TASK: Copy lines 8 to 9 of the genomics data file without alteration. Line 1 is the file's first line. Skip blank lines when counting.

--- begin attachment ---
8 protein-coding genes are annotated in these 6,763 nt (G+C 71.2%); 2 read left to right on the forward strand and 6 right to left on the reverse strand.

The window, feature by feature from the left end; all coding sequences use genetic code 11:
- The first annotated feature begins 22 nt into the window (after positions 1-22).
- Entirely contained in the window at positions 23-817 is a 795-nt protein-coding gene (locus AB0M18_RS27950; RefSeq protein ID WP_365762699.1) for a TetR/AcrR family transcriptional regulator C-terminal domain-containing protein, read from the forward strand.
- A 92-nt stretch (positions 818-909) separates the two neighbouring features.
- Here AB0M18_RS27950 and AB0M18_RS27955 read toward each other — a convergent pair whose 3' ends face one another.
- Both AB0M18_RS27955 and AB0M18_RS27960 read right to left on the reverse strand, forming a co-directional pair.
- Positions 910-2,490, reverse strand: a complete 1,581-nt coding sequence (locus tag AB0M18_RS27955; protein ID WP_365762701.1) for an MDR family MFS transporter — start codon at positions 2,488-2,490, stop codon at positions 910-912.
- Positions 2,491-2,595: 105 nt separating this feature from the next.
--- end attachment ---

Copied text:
- Positions 910-2,490, reverse strand: a complete 1,581-nt coding sequence (locus tag AB0M18_RS27955; protein ID WP_365762701.1) for an MDR family MFS transporter — start codon at positions 2,488-2,490, stop codon at positions 910-912.
- Positions 2,491-2,595: 105 nt separating this feature from the next.